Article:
The Pharmacy Directorate of the Komfo Anokye Teaching Hospital (KATH) in Kumasi, Ghana's second-largest health referral facility, has scaled up the production of hand sanitizers in the face of the coronavirus outbreak in the country.
This is to ensure the availability of the product at all operational areas of the Hospital to curb the spread of the disease.
Dr. Baffour Opoku, Medical Director of the Hospital, said the products were made per the World Health Organization's (WHO) specifications and standards, stressing that, their efficacy was guaranteed.
He was speaking to the Ghana News Agency (GNA) in Kumasi, on the sideline of a working visit to the facility by the Metropolitan Health Committee under the Kumasi Metropolitan Assembly (KMA).
The visit was to enable the Committee know at first hand, the emergency response programmes and measures instituted by Management of the Hospital to manage the possible spread of the disease in the metropolis.
KATH has currently set up isolation and five-bed quarantine centres to deal with suspected cases of the disease, of which Ghana had so far recorded six confirmed cases.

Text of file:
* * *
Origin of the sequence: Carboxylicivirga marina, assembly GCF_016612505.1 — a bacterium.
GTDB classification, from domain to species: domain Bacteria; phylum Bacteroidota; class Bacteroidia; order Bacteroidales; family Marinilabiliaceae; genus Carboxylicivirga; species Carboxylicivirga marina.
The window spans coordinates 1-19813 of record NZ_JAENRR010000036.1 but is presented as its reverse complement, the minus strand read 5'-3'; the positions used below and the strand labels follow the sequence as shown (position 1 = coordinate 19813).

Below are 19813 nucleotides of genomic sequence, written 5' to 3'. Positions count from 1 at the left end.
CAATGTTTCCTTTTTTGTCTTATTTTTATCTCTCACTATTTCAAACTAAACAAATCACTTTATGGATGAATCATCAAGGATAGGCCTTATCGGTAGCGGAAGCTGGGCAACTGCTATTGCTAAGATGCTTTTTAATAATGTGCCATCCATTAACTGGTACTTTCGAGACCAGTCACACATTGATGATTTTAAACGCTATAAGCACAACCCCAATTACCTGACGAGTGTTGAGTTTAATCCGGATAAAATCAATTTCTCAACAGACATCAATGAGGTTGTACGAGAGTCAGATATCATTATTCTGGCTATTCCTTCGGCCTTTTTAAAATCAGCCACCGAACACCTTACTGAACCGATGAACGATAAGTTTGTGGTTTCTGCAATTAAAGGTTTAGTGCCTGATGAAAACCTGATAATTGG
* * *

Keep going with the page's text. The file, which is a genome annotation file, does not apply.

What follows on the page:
Additionally, the temperature of all patients and visitors coming to the Hospital are also taken before being allowed inside the facility at the main checkpoints.
The facility had been working with the Kumasi Centre for Collaborative Research (KCCR) and Noguchi Memorial Institute for Medical Research to test all suspected cases of the pandemic.
“We can say on authority that no case relating to coronavirus has been recorded here at KATH,” Dr. Opoku stated.
Dr. Oheneba Owusu Danso, Chief Executive Officer (CEO) of KATH, appealed to the government to strive to make available at key public areas infrared thermometers, to be able to take the temperature of the citizenry and visitors from a distance.
Mr. Osei Assibey-Antwi, the Metropolitan Chief Executive (MCE), lauded the government for its prompt response to stemming the spread of the deadly disease.
Coronavirus until its outbreak in Wuhan, China, in December last year, had not been previously identified in humans.
Common signs of infection include respiratory symptoms, fever and cough, shortness of breath and breathing difficulties.
In more severe cases, infection can cause pneumonia, severe acute respiratory syndrome, kidney failure and even death.